UNDERWATER lighting is almost essential when diving in murky British waters, and it is also handy at the surface to help the cover boat locate you. In clear tropical waters, a powerful light enables a diver to see marine life in its full glory.
Underwater lights vary from the smallest mini torch like the Teklite Microlite, powered by a single AA dry cell, to enormously powerful super-troupers fired up with huge lead acid batteries, like the RoHo HP Lantern. In between are bright torches such as the Ikelite PC and popular lanterns such as the UK400 and Tec4000, which use dry cells or rechargeable ni-cad batteries.
Dry cells tend to give several hours of burn-time, so a couple of sets can provide a whole week's diving in a remote location. Ni-cads provide plenty of power for a brighter light but need to be re- charged between dives. A ni-cad-equipped lamp can be recharged almost ad infinitum, provided you have the electricity supply needed, but buying a ni-cad involves a greater outlay of money at the time of purchase.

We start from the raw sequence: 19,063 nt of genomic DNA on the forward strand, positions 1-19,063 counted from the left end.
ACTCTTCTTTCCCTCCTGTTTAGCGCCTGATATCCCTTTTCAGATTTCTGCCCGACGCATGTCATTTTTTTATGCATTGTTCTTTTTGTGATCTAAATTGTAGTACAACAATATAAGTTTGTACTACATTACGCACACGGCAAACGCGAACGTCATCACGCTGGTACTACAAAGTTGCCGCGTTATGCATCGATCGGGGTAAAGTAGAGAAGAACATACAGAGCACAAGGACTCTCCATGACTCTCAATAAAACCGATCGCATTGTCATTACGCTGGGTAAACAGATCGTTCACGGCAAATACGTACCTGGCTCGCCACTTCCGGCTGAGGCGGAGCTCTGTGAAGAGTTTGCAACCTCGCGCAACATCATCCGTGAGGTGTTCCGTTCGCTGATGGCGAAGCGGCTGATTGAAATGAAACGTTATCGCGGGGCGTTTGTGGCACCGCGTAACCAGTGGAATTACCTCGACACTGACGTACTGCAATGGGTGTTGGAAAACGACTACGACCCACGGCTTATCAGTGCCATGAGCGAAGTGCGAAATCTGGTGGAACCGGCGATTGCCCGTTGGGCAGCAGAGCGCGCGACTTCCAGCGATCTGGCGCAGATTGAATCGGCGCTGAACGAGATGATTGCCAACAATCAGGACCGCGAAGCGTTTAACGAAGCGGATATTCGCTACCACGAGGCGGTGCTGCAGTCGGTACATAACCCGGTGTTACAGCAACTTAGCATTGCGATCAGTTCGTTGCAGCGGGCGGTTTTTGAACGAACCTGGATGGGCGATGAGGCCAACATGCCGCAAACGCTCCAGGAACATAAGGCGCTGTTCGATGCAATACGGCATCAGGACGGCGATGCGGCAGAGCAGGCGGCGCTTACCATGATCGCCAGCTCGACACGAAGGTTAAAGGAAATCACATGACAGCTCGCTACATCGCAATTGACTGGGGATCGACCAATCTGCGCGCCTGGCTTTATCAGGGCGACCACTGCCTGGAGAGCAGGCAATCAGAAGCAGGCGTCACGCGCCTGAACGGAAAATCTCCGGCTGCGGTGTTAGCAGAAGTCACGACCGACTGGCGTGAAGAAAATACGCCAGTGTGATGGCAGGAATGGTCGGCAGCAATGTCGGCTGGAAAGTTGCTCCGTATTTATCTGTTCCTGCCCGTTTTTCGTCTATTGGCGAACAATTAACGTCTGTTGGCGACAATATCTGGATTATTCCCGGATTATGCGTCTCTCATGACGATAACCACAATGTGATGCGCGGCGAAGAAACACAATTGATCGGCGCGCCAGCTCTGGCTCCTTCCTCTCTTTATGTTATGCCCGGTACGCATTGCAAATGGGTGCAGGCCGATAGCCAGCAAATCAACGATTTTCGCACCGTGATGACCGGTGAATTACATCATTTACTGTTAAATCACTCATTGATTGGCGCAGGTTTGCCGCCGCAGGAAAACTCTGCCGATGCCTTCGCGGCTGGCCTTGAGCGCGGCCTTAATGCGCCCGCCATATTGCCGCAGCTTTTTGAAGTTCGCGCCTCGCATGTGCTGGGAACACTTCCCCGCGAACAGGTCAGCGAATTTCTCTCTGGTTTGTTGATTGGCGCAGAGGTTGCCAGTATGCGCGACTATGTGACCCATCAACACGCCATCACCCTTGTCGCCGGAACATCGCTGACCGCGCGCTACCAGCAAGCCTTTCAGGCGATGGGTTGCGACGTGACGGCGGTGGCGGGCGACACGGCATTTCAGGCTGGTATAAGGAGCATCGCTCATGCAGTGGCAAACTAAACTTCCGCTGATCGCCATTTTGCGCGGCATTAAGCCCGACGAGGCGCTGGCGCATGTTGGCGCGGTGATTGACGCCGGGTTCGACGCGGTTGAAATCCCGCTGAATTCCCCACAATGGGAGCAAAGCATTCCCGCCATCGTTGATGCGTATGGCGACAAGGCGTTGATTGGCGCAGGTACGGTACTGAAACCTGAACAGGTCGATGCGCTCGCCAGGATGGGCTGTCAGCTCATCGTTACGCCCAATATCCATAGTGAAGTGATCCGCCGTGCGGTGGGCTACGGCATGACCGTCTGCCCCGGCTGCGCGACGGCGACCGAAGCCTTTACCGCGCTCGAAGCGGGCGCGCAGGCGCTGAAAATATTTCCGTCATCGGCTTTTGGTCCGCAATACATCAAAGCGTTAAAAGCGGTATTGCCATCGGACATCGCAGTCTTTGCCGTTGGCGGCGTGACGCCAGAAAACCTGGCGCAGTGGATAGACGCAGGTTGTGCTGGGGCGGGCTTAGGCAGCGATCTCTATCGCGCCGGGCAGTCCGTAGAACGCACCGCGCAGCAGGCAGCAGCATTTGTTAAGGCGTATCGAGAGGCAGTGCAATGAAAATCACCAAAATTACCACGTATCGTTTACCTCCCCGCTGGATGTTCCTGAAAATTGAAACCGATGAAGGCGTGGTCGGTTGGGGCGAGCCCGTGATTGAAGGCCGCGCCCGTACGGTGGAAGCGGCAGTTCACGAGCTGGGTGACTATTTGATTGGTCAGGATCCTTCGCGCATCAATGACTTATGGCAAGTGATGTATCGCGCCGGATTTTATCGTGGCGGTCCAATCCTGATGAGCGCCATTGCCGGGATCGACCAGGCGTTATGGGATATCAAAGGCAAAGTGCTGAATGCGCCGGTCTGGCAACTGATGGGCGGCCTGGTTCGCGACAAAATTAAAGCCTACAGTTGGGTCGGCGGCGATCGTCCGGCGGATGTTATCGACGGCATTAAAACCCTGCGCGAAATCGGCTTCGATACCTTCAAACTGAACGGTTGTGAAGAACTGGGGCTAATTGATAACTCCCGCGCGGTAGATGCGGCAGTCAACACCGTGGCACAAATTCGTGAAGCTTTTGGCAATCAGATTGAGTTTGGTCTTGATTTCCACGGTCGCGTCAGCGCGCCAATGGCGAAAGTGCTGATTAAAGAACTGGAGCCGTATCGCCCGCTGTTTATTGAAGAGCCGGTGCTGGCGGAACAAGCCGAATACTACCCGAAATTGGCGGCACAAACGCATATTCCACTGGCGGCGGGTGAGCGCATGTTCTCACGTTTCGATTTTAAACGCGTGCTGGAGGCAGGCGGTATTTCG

A new style of light has now been developed that was originally designed for technical and cave divers. A large and, by necessity, heavy power-pack is attached to the diver's tank, BC or belt, and replaces the equivalent weight in lead.
Power is fed to a small yet powerful lamp-head by an umbilical lead. More than one lamp can be supplied and these can be mounted on the head or wrist of the diver to achieve hands-free operation. Examples of these are the DiveRite MLS MR16, the Metalsub KL 1255 and the very popular (and lighter-weight) NiteRider series.
Finally, there are underwater flashing beacons. These use a normal torch-like bulb and circuitry to make them flash intermittently, or an electronic discharge tube like that of a small camera flash, which fires continuously. They are useful as emergency signals and for attaching to a marker buoy for use at night.